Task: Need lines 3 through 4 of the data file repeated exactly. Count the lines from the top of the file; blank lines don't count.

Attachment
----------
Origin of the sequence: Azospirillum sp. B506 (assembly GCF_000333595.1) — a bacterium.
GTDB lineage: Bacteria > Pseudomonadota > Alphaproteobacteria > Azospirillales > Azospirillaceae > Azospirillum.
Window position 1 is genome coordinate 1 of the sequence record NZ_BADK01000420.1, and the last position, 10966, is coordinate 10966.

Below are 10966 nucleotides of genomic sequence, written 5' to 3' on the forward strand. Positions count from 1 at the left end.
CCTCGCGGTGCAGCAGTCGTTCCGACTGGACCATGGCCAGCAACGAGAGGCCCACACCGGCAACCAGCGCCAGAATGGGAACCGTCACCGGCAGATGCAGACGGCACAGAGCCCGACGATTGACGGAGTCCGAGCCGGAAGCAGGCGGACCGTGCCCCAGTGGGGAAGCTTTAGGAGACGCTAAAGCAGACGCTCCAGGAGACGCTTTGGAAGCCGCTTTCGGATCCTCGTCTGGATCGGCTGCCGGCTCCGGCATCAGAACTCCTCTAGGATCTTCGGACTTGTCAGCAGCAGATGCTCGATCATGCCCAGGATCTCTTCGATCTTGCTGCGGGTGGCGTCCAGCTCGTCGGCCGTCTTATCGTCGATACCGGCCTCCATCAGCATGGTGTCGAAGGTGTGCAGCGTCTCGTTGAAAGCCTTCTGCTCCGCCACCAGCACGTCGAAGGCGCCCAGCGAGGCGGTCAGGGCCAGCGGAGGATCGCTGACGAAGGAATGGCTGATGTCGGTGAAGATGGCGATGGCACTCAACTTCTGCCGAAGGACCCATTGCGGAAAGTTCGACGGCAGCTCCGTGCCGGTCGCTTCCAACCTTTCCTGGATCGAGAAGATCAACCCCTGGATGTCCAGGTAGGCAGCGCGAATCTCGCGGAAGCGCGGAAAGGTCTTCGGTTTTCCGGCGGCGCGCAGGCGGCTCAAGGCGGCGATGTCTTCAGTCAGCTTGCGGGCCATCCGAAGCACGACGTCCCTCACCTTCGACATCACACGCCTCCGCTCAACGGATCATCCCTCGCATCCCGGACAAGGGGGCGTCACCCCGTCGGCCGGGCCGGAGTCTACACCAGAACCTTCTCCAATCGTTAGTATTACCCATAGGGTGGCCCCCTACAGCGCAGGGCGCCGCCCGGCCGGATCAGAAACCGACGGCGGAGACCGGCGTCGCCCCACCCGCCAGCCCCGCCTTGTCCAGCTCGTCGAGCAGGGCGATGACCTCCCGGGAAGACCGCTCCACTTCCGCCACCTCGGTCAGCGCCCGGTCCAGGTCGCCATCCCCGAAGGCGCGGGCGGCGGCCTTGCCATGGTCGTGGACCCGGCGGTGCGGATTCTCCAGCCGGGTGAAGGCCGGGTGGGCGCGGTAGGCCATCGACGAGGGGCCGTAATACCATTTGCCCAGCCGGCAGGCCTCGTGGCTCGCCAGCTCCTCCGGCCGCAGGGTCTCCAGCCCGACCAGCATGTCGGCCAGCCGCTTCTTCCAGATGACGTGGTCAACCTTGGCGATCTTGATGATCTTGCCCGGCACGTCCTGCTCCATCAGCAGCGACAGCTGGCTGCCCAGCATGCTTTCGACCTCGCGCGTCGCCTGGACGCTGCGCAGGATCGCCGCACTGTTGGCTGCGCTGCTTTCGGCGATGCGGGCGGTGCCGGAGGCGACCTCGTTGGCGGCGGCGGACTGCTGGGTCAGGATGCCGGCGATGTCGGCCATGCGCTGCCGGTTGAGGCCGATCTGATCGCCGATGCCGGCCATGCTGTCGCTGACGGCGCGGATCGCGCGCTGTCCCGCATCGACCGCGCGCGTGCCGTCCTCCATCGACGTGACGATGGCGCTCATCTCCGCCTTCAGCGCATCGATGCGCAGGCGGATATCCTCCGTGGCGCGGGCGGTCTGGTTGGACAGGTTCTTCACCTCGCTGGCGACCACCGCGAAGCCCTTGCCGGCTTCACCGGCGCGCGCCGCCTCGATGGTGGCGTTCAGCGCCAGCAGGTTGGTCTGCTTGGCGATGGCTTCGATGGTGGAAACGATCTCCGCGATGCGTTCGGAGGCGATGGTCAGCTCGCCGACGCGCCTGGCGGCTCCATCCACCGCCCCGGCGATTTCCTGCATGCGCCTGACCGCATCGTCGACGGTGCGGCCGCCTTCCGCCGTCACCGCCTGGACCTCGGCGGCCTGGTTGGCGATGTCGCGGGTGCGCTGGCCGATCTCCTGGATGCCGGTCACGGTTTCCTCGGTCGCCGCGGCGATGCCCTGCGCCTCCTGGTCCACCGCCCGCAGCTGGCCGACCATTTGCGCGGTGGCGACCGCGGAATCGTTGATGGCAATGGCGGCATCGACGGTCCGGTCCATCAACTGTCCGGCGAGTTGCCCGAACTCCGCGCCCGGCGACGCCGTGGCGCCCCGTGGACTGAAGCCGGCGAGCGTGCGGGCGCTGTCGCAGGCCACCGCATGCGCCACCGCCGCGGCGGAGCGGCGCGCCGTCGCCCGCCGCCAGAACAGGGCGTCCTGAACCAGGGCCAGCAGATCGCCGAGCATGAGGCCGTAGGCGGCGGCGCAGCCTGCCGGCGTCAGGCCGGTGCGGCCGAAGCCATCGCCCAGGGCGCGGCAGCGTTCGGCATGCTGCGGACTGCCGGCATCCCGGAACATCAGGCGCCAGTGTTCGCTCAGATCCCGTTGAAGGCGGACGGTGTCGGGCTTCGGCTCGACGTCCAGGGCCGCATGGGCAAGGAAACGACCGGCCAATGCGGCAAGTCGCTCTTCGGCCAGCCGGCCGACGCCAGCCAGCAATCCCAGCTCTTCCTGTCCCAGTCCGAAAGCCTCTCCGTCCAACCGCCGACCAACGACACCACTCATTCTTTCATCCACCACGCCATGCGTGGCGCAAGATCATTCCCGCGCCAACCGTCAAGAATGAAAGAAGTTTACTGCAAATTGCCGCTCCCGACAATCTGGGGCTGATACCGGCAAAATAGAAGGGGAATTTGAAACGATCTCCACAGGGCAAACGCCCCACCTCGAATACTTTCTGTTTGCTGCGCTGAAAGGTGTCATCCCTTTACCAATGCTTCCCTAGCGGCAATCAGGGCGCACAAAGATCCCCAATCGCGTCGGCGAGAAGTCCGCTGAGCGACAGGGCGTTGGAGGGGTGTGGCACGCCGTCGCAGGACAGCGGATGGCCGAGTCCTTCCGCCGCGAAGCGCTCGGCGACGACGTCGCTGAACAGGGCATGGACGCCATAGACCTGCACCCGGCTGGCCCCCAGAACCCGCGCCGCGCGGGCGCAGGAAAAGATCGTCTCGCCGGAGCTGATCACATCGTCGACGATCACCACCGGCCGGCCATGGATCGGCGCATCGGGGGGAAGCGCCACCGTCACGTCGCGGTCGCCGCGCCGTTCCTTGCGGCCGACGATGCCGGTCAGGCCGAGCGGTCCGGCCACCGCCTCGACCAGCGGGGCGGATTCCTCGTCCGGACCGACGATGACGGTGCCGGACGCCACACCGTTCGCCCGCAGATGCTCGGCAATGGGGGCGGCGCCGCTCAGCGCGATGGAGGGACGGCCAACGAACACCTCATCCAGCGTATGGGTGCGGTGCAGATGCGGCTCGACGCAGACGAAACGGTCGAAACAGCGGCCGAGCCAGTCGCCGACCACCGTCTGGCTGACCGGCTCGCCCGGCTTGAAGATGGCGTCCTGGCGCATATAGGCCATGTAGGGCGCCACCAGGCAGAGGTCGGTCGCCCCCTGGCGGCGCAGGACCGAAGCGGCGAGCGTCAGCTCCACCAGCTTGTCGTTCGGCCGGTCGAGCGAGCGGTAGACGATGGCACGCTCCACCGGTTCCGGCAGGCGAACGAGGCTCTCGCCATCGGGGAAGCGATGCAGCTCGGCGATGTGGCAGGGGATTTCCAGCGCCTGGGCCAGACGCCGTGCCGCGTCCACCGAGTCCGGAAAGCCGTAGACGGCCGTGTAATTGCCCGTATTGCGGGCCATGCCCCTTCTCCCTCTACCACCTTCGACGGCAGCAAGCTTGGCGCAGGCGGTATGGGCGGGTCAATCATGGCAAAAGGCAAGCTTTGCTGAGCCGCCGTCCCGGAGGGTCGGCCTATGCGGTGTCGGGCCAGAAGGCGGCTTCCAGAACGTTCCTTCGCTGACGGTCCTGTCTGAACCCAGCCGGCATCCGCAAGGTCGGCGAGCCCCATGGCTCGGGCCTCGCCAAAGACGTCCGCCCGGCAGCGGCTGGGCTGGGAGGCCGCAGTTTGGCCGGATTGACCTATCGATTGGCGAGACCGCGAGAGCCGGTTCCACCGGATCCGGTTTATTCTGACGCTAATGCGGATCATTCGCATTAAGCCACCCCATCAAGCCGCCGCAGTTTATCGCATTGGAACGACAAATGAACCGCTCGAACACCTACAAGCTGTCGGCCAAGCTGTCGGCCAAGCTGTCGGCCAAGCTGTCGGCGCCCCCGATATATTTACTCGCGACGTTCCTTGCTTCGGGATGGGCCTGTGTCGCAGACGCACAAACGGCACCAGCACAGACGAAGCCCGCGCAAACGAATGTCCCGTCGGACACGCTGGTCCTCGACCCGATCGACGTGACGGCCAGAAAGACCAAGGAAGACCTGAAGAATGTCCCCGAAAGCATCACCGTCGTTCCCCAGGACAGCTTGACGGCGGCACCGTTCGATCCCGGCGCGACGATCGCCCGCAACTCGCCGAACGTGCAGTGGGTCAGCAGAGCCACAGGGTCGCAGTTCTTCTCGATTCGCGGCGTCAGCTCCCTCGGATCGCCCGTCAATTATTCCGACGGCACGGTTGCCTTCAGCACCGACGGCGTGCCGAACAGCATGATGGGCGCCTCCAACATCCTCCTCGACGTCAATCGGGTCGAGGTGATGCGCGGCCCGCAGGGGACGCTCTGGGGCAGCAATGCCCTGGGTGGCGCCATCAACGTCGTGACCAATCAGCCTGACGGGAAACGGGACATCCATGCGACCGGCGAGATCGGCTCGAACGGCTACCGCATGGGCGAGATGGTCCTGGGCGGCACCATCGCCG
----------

Window position 1 is genome coordinate 1 of the sequence record NZ_BADK01000420.1, and the last position, 10966, is coordinate 10966.

Below are 10966 nucleotides of genomic sequence, written 5' to 3' on the forward strand. Positions count from 1 at the left end.